What is the blockchain?

www.nesta.org.uk/report/introducing-decentralised-futures/what-blockchain/
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We’ve managed to get this far without talking about blockchain. However, it is really this new technology that has been responsible for the recent explosion in interest in the decentralised web and decentralised organisations.

What is a blockchain?

A blockchain is a type of database or ledger in which the information, rather than being stored on one particular computer or server, is duplicated thousands of times across a network of computers. As with other peer-to-peer file-sharing, this means that there is no single centralised ‘original’ – it is a decentralised system, or ‘distributed ledger’. Whenever a new record is added to the database or ledger, every computer on the network updates its blockchain to reflect the change. This much is common to many other peer-to-peer file-sharing systems. However, the other crucial feature of blockchains is that information is only ever added, never deleted, with new data being added in ‘blocks’ that are cryptographically ‘chained’ to old ones. This means that once data is recorded in a block, it can never be changed. Blockchains are thus said to be ‘immutable’. The fact that the information stored on a blockchain is public and verifiable means that it can be trusted (or as some people say, it is ‘trustless’, meaning no trust is required). In addition, since the information exists simultaneously in multiple places, it is secure and reliable.

The first ever application of blockchain was Bitcoin, which used the technology for monetary transactions. However, blockchain is useful for much more than currency. In 2015, the range of applications was significantly expanded by the creation of Ethereum. Rather than just holding information on financial transactions, in the Ethereum system, the blocks can contain computer code that executes on every computer in the network. This means that Ethereum can be thought of not just as a decentralised ledger, but a decentralised operating system – a globally distributed ‘virtual machine’.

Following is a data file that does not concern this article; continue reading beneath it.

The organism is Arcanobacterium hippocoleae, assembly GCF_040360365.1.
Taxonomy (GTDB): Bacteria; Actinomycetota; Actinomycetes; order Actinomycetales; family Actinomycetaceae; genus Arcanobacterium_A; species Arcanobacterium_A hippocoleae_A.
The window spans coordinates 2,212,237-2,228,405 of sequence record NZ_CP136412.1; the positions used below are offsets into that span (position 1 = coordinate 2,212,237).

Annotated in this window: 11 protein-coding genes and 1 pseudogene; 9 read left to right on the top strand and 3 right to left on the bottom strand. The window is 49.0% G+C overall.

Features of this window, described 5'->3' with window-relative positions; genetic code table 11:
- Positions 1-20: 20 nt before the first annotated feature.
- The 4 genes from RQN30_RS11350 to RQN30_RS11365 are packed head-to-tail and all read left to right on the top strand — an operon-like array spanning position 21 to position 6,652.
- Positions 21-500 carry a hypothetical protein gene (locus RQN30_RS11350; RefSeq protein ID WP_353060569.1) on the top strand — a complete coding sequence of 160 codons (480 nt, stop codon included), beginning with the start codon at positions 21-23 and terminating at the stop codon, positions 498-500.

Importantly, this has allowed the creation of ‘smart contracts’ – irrevocable computer programs that automatically execute when specific conditions are met. It is this ability to deploy smart contracts that is at the heart of the majority of suggested use cases for blockchain technology, including the development of DAOs.

What are smart contracts?

Smart contracts are simply computer programs. However, they can be linked to digital assets via cryptographic keys, thus allowing digital assets to be controlled by arbitrary rules. Moreover, because of the immutable nature of the Ethereum blockchain (and similar systems), their execution can be guaranteed.

As an example, a smart contract might be established to run a virtual casino. Because the contracts are transparent – that is, anyone can inspect the code and verify that the transactions took place – such a casino would be provably fair.

Screenshot 2020-09-11 at 15.02.46.png

Figure 2: How smart contracts work

Authors

Jonathan Bone

Jonathan Bone

Jonathan Bone

Interim Mission Manager, A Healthy Life mission

Jonathan is the Interim Mission Manager for the A Healthy Life mission.

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Christopher Haley

Christopher Haley

Christopher Haley

Head of New Technology & Startup Research

Chris led Nesta's research interests into how startups and new technologies can drive economic growth, and what this means for businesses, intermediaries and for the government.

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